Circa 2014, as we catalog in our enterprise collaboration and social software vendor evaluation research , the use cases for social-collaboration software inside the enterprise are more or less well understood.
The short story is that some new use cases (e.g., Social Q&A) are possible and some older use cases (e.g., Expertise Location) can be turbo-charged. However, what’s still not as well understood -- and hence not leveraged effectively -- is the intersection of mobile devices and enterprise social networks.
To be sure, almost all the social-collaboration vendors we evaluate offer some sort of mobile capabilities (not to do so circa 2014 makes you an ostrich) – be it a mobile-friendly version of the web application, native apps for popular mobile platforms, or a cross-platform hybrid app.
But in almost all cases, the underlying assumption is that the mobile version plays the supporting role for the web application. In many contexts, that’s a reasonable assumption to make, since many enterprises only seek to mobile-enable a subset of the overall functionality.
Even though this offers an improvement over the status quo, there is a perhaps a better way to think about the mobile strategy for your enterprise social network.
In the scenario described above, you are catering to your employees who are primarily desk-bound, mobile-enabling them for those occasions when they are away from their desks.
But what about those employees whose jobs do not require them to be tethered to a desk – think field force agents, airline crews, retail industry workers – they all work for large organizations but they may only access their laptops very infrequently. Since their face-to-face interactions with their colleagues elsewhere can be rather limited, it is all the more imperative that you leverage a mobile social network to increase organizational cohesiveness and reinforce the culture. In such cases, you want to consider a mobile-first social network. You’ll likely emphasize a different set of use cases, and will want to re-think "engagement" in this context.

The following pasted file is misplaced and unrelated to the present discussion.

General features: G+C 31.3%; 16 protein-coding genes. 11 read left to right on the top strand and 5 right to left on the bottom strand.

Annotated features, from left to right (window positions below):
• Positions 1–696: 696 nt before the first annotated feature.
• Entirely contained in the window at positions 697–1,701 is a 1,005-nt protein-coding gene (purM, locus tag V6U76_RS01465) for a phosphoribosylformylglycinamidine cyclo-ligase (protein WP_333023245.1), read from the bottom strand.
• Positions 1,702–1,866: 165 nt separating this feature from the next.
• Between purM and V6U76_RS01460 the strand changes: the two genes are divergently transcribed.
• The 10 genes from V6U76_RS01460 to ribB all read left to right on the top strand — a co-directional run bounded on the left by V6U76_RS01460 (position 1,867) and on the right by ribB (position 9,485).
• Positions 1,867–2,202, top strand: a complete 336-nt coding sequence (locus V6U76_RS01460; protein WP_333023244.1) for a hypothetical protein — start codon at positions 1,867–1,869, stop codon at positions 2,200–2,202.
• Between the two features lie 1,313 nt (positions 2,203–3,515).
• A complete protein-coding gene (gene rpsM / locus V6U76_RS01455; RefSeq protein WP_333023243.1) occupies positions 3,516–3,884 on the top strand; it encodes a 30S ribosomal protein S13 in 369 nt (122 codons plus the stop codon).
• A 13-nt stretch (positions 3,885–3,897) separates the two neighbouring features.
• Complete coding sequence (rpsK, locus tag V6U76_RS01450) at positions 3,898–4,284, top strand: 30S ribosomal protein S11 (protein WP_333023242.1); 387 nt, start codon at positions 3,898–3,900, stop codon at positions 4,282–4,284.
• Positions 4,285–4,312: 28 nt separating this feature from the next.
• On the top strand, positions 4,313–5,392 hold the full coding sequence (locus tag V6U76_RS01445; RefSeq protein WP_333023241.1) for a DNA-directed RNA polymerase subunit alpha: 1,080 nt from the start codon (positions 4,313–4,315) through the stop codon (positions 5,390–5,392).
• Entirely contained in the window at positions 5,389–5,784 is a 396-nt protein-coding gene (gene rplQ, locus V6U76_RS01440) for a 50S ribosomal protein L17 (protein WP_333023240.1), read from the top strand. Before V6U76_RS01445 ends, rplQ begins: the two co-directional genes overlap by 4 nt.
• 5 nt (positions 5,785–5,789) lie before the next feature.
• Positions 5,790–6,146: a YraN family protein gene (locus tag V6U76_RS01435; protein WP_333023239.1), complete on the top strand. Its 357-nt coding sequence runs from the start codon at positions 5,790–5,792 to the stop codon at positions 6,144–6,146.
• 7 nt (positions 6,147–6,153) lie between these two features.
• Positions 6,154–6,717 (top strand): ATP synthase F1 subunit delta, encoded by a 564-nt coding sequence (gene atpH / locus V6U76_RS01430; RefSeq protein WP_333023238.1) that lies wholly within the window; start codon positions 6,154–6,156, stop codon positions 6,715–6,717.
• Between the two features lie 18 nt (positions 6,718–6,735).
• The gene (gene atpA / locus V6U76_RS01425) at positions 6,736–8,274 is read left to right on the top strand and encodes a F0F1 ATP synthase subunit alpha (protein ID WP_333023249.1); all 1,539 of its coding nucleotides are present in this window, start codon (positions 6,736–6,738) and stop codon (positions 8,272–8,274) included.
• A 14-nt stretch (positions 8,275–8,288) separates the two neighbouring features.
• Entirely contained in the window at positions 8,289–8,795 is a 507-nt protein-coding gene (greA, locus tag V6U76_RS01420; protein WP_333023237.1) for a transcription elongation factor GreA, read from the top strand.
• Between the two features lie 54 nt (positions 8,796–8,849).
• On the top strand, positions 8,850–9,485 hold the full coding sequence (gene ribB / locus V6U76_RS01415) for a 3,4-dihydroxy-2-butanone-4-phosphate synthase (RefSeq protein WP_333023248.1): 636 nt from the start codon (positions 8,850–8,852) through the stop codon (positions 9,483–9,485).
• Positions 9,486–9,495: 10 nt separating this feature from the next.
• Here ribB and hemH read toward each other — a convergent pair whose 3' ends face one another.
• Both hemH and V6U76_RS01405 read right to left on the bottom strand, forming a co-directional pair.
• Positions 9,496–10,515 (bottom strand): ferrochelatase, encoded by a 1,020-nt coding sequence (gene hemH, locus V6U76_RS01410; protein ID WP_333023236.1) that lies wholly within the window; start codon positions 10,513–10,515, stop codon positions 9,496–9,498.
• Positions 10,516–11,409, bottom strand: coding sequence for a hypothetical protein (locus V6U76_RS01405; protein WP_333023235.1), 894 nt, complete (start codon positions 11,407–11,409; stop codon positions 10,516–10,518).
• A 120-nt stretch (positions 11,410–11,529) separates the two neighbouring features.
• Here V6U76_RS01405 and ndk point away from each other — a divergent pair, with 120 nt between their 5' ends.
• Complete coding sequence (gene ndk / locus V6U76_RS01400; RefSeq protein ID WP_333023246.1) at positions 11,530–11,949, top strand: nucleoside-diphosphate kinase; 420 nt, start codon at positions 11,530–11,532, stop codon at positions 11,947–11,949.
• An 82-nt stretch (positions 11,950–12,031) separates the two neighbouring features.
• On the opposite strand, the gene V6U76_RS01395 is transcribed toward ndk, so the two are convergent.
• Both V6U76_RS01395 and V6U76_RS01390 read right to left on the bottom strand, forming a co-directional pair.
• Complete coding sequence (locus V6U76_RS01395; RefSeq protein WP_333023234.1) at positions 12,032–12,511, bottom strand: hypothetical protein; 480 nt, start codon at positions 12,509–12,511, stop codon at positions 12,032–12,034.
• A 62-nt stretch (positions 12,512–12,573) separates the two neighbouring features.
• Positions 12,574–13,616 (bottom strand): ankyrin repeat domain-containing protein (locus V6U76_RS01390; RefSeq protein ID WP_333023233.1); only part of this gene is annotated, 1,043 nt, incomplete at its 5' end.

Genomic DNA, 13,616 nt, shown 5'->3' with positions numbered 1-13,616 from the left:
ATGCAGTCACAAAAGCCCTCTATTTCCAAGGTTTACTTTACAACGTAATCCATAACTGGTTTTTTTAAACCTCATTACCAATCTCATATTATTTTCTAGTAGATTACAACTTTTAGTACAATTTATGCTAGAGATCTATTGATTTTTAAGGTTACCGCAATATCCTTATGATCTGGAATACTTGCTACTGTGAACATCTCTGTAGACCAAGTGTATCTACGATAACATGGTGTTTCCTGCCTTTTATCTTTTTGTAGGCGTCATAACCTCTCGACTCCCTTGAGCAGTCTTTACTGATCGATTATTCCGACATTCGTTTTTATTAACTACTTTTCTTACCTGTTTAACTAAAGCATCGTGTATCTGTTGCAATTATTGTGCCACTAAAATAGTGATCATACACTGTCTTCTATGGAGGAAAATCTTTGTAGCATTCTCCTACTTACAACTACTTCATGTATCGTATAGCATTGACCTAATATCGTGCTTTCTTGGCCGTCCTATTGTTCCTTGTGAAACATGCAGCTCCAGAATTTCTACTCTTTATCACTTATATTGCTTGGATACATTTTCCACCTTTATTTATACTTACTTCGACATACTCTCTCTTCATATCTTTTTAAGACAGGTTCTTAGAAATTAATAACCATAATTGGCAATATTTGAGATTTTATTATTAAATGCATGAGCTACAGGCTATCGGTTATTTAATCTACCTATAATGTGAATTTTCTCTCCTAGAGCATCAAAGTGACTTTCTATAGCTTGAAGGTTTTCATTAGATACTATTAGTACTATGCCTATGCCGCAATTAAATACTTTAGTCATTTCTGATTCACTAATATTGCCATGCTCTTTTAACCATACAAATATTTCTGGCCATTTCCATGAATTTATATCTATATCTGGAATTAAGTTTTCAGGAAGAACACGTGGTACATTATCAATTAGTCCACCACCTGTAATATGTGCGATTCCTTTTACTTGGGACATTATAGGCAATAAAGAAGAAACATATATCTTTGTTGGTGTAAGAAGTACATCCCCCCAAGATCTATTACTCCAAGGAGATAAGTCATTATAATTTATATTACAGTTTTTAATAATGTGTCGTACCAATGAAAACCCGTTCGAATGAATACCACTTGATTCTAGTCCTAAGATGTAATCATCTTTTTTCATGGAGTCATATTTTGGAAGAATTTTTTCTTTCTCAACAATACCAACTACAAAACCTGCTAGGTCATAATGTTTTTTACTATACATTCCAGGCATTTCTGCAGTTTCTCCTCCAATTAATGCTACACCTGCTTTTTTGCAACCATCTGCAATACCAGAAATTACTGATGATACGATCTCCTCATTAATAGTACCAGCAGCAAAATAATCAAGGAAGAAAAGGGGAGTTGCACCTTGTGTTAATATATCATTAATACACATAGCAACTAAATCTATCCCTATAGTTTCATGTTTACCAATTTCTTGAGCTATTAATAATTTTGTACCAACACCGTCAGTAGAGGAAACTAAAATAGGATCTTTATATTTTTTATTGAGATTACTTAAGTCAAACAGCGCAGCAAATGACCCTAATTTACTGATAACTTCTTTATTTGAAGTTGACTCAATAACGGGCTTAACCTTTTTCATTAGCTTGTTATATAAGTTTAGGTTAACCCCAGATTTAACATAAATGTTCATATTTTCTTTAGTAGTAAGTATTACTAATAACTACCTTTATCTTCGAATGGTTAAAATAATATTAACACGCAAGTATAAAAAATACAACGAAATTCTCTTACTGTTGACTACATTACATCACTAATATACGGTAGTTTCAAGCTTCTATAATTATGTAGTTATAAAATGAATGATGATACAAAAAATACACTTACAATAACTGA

Being strategic about mobile-enabling your workforce involves categorizing your employees based on their primary interaction device – desktop/laptop or tablet/phone. You can then establish the appropriate objectives and relevant use-cases for each of these segments separately. Such an exercise may reveal that the key objective for the desk segment is productivity while for the mobile segment it is both productivity and engagement.
So, you may prioritize “file sharing” and syncing-across devices for the desk-segment while for the mobile-segment you may implement group messaging services and video-streaming to get them clued-in to the remote mothership.
To summarize: I am not (yet) advocating a drastic mobile-first for the entire enterprise, but do consider seizing the opportunities for a mobile-first social network.
PS: If you have not already done so, please spare a few minutes and participate in our survey on social-collaboration software.